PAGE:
Internet campaigns seem like a commonsense way to protest legislation like CISPA. Everyone who sees the campaign is online, and therefore has a stake in the issue. But the Internet has a short attention span. From Kony 2012 to Kickstarter, it’s easy for users to become disaffected about a cause—or simply stop noticing. Legislation winds its way through Congress over months or years (CISPA was proposed last November), while viral videos can lose steam after weeks or days. And it’s difficult to pack much nuance into a hashtag; one early problem with the campaign against CISPA was that it was branded as “SOPA 2.0” even though the two bills cover different ground. If IDL wants to turn internet opposition into a new veto point, it will have to prove that digital civil liberties have both the catchy popularity of a meme and the staying power of a movement.
One way to indicate such staying power would be to play offense instead of defense. To date, the massive public campaigns have all been organized around opposition to bills. But some organizations, like the DC-based Center for Democracy and Technology (CDT), are working with legislators on the Hill to craft new bills and amend the most offensive parts of existing ones. This tactic can present its own challenges: In the CISPA fight, some organizations want to make sure the bill doesn’t pass, while others want to make sure that any bill that does pass contains amendments to better protect privacy. “It’s very easy to organize people around ‘no,’ says Leslie Harris, CDT’s President, “harder to organize people in a sustained way around ‘no, but.’”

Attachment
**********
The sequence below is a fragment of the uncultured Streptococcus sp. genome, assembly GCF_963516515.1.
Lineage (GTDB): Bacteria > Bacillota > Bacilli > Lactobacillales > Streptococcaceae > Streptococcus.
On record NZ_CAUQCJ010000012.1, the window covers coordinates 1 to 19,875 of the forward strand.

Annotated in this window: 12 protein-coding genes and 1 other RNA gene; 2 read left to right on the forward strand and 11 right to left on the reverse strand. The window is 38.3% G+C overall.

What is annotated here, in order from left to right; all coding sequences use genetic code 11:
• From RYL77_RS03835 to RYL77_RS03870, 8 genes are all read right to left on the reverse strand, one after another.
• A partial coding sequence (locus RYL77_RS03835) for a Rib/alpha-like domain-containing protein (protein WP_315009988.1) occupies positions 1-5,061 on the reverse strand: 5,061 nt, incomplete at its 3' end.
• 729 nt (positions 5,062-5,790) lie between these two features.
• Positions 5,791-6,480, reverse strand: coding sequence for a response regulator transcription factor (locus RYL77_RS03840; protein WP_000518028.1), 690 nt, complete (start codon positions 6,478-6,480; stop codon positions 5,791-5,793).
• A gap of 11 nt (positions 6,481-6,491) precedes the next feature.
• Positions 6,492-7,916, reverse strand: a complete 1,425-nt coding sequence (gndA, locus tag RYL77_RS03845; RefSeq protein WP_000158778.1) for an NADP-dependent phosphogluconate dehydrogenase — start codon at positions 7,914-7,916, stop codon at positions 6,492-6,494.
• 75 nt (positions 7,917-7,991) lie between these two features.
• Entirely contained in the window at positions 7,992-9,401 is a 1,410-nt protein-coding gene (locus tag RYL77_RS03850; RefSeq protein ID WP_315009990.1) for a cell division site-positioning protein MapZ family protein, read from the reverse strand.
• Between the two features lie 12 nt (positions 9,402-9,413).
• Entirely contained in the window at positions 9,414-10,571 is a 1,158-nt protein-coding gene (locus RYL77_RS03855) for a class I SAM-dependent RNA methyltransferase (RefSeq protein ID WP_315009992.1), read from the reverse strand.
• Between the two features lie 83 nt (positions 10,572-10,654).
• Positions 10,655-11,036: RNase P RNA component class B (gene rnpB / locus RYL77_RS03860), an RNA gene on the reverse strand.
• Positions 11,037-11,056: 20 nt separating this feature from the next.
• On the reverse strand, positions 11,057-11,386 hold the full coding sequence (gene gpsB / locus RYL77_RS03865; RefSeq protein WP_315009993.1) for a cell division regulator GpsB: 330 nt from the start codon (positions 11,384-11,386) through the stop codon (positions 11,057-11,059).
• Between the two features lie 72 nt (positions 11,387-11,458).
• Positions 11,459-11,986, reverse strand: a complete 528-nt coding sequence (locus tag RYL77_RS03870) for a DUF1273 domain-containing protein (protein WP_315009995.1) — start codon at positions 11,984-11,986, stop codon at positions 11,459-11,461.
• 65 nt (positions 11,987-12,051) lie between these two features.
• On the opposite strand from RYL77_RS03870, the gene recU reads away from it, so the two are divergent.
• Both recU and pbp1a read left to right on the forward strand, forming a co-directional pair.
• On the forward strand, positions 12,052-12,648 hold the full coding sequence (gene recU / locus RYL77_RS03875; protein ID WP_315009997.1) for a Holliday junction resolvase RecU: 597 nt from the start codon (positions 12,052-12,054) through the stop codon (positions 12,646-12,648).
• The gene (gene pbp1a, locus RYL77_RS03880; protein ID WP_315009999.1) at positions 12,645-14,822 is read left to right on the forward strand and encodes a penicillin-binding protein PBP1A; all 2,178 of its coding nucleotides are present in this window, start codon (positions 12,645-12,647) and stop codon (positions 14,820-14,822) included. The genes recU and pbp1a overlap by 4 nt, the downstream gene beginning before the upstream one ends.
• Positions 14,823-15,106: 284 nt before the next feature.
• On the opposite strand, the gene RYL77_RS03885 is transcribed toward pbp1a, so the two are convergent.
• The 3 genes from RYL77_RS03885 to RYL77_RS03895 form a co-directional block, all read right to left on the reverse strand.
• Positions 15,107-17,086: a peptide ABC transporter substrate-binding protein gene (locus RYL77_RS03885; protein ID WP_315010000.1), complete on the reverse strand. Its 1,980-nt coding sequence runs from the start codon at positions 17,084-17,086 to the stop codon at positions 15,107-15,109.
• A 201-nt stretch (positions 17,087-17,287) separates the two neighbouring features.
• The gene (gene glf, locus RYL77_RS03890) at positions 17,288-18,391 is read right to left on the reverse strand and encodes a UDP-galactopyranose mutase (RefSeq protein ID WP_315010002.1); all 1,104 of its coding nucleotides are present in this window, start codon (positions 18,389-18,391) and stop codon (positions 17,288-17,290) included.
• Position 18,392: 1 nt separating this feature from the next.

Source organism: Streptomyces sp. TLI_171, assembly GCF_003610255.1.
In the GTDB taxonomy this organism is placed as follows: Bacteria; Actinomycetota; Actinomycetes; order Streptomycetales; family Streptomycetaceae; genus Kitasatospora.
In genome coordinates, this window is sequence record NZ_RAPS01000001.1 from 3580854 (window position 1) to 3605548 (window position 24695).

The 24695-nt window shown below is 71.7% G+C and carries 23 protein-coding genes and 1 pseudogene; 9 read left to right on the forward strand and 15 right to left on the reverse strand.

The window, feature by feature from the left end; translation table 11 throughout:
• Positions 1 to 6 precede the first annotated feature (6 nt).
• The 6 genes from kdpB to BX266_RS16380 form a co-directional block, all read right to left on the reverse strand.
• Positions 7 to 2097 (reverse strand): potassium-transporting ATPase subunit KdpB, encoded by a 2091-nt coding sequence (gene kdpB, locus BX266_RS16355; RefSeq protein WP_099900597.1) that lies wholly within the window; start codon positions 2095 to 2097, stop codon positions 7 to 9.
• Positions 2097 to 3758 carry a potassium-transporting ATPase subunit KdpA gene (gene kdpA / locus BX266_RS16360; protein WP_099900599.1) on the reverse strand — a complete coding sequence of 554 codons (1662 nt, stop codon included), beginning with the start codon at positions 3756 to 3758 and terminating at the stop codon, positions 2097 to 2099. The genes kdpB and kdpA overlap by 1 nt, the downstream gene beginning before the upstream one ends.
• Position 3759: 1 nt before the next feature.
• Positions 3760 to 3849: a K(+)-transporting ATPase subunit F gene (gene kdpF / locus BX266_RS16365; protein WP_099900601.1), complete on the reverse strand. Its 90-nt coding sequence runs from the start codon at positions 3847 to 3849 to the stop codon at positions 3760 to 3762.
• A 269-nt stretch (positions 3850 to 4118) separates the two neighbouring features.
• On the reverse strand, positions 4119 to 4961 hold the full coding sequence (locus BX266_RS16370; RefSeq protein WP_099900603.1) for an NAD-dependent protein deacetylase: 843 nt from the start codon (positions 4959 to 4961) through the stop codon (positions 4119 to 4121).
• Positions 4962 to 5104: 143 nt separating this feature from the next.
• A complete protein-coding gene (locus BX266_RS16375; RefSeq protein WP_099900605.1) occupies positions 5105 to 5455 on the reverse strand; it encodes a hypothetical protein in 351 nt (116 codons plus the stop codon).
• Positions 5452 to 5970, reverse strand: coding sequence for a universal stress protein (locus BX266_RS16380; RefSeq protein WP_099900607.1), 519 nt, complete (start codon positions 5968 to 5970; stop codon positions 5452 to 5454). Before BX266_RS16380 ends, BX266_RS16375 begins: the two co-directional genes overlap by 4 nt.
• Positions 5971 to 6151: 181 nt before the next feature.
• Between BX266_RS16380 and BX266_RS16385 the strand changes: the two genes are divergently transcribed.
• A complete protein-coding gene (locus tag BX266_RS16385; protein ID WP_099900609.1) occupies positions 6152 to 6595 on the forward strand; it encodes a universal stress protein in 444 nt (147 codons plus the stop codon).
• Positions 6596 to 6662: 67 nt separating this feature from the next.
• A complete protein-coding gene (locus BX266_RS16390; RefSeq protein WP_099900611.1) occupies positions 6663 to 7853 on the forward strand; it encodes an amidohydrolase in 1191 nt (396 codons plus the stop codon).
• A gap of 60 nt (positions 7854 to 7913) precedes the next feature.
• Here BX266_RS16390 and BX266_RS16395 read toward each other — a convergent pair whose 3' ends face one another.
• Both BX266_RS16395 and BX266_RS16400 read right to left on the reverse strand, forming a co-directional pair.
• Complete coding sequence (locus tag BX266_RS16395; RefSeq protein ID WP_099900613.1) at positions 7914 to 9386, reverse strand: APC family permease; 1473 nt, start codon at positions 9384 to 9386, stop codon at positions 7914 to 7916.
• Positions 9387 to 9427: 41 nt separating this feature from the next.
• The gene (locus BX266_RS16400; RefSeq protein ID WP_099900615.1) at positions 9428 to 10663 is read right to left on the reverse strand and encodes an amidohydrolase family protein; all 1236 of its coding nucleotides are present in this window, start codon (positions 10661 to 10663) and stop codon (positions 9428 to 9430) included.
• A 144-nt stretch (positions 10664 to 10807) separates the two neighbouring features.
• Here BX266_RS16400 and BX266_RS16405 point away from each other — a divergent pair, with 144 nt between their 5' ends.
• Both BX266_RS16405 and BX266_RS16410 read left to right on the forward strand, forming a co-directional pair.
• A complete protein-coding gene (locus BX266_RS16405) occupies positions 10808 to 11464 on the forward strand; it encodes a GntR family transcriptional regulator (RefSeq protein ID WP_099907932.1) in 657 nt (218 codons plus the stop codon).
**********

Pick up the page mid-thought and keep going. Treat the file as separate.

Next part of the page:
Proactive efforts to amend or create legislation, though, may have a more lasting impact than a long series of negative campaigns. Part of the problem is that the existing legal framework is outdated and not all that favorable to privacy and Internet freedom. The Electronic Communications Privacy Act (ECPA), passed in 1986, was broadly aimed at extending privacy protections for data stored on and transmitted by computer. But changes in technology have made many of its provisions outdated. For instance: the 180-day privacy period extended to e-mail left on servers. The rationale in 1986 was that users downloaded e-mail from servers to their hard drives, so if e-mail remained on the server for months it could be considered abandoned. In 2012, though, popular email services like Gmail, Yahoo Mail, and Hotmail are “cloud-based,” meaning that e-mail stays on the server indefinitely—and therefore could be subject to warrantless searches after six months. While some courts have indicated that this is a violation of Fourth Amendment privacy protections, there is no judicial consensus.
Work being done to reform the ECPA hints at what proactive campaigns could look like. The Digital Due Process Initiative is one group agitating for ECPA reform, and it includes Internet giants like Google, Amazon, Facebook, and Microsoft in addition to advocacy groups like CDT and the Electronic Frontier Foundation. The coalition is impressive, but it needs a massive public-support campaign behind it. Advocates should sound the alarm judiciously, and aim for long-term gains. The Internet can’t go on strike every day.